# How to read a decimal number in Spanish?

I'm generating a module which transforms numbers into reading in Spanish.

I found a similar question and read the answer, so I know 0,25 is read like below "cero coma veinticinco"

In addition, I got a tip about how the role of comma(,) and dot(.) is switched when writing a number, compared with English.

Here are my questions:

1. If I want to write "one thousand dot two" by number in Spanish, do I have to write like `1.000,2` in all case? Never `1,000.2`?
2. Secondly, Decimal part is read like reading an integer? For example, `0,25` needs to be read "cero coma veinticinco"? And not "cero coma dos cinco"? If so, how to read this? `3.1415926535` "tres coma mil cuatrocientos quince millones novecientos veintiséis mil quinientos treinta y cinco"???
3. Finally, if a number less than 0, how to read the "minus" character? If I just put "menos" before read a number part, is that right? For example, `-0,25` is "menos cero coma veinticinco?"
• To answer question 1, it depends on the country. The '.' decimal separator is common in some North, Central & South American Spanish speaking countries.
– Carl
Commented Aug 29, 2013 at 2:17
• Querying the locale settings will tell you which is the thousands separator symbol and what is the decimal symbol, then you can parse or write the numbers accordingly. To read the number into prose text, you have the option of saying "cero coma veinticinco" or "cero punto veinticinco" according to the locale or perhaps use the also common "cero CON veinticinco". E.g. it's very common to write cheques as "doce con setenta y cinco Euros/Pesos/Bolívares/What have you" Commented Oct 28, 2013 at 12:30
• There is a function in Windows that will tell you whether the local decimal separator is comma or period. I don't remember what it is. And of course, your local administrator has to configure things correctly. Commented Oct 28, 2013 at 18:50
• One tip: Spanish is simple, just read what you see "menos cero coma veinticinco", just what you see. If you regard pi as 3.1415926 you can read "catorce quince nueve dos seis", or you can group them in the usual way you read it". Commented Dec 5, 2018 at 14:58

Well, I'm not a Spanish grammar expert but hopefully this can help you:

1. Unfortunately it depends on the country. Some countries use comma (,) and others dot (.).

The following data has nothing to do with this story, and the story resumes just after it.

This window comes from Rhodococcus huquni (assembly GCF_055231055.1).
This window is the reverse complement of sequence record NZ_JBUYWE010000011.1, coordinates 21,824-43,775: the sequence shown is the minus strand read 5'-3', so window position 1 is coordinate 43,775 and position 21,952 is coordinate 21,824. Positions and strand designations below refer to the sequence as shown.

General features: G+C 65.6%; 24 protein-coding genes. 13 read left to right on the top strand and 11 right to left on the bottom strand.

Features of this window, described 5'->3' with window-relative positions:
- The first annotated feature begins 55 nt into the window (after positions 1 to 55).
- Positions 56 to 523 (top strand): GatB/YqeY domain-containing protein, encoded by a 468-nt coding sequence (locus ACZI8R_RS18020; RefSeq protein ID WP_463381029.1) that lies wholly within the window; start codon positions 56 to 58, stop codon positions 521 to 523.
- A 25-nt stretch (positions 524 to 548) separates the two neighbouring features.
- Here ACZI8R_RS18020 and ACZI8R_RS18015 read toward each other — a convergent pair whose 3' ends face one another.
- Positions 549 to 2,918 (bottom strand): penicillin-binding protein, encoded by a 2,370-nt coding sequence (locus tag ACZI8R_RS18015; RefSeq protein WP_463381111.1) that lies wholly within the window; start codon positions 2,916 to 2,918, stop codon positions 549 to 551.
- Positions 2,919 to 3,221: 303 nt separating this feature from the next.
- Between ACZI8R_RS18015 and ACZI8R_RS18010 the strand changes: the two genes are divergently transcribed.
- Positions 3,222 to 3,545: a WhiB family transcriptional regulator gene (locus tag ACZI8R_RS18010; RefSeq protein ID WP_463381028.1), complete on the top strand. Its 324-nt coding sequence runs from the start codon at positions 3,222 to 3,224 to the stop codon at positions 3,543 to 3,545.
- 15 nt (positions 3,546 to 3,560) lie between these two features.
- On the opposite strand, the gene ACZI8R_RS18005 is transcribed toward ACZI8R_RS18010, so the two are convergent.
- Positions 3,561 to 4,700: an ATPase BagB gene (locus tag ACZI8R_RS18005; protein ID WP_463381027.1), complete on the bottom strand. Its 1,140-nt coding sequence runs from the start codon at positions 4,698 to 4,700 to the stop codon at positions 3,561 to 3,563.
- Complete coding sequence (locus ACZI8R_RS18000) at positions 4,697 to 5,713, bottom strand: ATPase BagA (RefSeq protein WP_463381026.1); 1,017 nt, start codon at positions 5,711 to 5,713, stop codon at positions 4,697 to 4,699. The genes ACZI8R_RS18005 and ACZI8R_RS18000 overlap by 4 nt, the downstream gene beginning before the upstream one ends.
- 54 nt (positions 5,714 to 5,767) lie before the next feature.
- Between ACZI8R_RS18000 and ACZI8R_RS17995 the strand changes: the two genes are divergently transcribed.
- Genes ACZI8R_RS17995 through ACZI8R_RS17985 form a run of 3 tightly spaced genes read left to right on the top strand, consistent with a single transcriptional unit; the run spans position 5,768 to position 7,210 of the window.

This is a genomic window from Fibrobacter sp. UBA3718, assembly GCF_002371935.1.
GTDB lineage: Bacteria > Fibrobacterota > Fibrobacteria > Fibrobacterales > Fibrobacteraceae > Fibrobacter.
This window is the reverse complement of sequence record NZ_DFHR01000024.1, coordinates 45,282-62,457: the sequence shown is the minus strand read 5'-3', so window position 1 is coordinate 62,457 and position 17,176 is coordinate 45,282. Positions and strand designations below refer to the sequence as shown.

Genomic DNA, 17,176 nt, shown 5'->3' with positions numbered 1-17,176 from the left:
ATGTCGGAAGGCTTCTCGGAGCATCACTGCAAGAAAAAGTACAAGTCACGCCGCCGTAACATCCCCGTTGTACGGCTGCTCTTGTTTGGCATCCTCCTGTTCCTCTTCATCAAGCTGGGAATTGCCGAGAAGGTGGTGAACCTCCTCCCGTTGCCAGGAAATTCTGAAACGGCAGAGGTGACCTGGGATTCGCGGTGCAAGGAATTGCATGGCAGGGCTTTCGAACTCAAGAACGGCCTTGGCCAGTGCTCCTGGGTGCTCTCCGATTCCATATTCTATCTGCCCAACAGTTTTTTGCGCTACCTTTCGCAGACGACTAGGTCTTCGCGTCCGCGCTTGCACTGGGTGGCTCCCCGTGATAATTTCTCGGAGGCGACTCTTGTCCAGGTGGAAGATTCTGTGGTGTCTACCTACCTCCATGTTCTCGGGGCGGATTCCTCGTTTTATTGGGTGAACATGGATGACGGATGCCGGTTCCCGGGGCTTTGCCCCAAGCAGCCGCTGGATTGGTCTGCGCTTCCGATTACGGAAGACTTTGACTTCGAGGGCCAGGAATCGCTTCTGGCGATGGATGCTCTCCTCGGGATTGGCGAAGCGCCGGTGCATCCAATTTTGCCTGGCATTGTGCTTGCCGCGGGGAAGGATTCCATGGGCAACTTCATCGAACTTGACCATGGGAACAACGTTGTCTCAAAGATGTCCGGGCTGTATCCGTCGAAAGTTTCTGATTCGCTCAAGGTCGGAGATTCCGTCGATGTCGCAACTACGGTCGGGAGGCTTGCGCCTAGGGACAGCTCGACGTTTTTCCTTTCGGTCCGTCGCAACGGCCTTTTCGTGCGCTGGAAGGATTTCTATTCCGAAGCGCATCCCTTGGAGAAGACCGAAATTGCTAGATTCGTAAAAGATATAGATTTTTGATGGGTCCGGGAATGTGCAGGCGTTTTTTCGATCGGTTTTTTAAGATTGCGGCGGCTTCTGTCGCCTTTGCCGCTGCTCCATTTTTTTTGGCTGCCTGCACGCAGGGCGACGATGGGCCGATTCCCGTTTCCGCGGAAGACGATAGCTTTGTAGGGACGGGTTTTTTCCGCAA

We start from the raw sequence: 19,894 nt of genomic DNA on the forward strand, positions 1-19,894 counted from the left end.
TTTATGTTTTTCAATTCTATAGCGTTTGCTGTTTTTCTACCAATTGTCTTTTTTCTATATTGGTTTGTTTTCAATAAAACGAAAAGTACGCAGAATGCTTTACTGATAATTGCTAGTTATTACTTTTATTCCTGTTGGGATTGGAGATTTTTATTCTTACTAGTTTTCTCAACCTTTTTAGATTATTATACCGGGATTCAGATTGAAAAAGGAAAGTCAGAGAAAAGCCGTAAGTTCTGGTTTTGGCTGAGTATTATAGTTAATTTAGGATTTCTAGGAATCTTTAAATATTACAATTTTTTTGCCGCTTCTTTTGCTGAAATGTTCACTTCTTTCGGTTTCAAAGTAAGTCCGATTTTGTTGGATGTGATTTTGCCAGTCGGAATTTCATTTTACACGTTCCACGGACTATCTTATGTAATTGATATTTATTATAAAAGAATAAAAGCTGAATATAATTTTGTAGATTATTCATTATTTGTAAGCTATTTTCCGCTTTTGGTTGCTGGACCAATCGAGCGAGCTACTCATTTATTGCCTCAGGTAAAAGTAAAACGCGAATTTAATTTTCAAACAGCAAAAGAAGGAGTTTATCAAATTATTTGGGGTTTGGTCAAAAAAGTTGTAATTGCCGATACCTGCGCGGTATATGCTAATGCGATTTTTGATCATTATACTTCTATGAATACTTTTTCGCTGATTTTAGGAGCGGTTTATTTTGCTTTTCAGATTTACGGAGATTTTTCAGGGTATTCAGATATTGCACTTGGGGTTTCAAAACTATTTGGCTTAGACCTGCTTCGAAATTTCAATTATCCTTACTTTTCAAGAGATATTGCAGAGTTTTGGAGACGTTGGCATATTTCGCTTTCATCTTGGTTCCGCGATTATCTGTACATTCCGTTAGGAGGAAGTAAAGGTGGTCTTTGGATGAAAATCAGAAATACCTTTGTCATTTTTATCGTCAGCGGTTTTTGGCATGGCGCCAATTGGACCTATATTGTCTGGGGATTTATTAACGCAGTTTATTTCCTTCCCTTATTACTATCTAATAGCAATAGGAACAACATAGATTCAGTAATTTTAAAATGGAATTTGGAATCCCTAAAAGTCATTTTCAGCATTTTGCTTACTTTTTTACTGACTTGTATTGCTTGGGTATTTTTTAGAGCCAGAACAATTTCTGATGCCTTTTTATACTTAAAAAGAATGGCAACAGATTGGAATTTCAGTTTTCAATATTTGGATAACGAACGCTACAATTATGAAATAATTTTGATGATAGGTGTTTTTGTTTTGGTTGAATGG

In Spain, South America and parts of Central America, the comma and period are used the opposite of the way they are in American English. Thus 123,456,789.01 in English becomes 123.456.789,01 in most areas where Spanish is used. However, in Mexico, Puerto Rico and parts of Central America, the convention used in U.S. English is followed. Using the Comma in Spanish

2. I will never use the complete integer for long numbers like `3.1415926535`. Instead I'll use "tres punto catorce quince noventa y dos sesenta y cinco treinta y cinco" or even "tres punto uno cuatro uno cinco....".
3. You are right, `-0.25` will be "menos cero punto veinticinco".

• Thanks for kind answer. then, about question #2, It seems like there are two kinds of expression for decimal in Spanish. Can I know which way is common for decimal? reading each two numbers or each number?
– user1634805
Commented Aug 29, 2013 at 2:43
• I think for long numbers (4 or more digits), will be easier to understand reading each 2 numbers. e.g. 3.25 => tres punto veinticinco 3.253 => tres punto docientos cincuenta y tres 3.2538=> tres punto veinticinco treinta y ocho
– estebane97
Commented Aug 29, 2013 at 3:02
• Then, if the number of digits in decimal part is odd number(e.g. 3.25387), how can i separate the digits by couple? from the begining? So, "3.25387" can be read like "tres punto veinticinco treinta y ocho siete"?
– user1634805
Commented Aug 29, 2013 at 3:27
• Yes I'll read it like this
– estebane97
Commented Aug 29, 2013 at 23:00

RAE's Diccionario Panhispánico de Dudas has a good article on how to write and pronounce numbers. In what regards your question: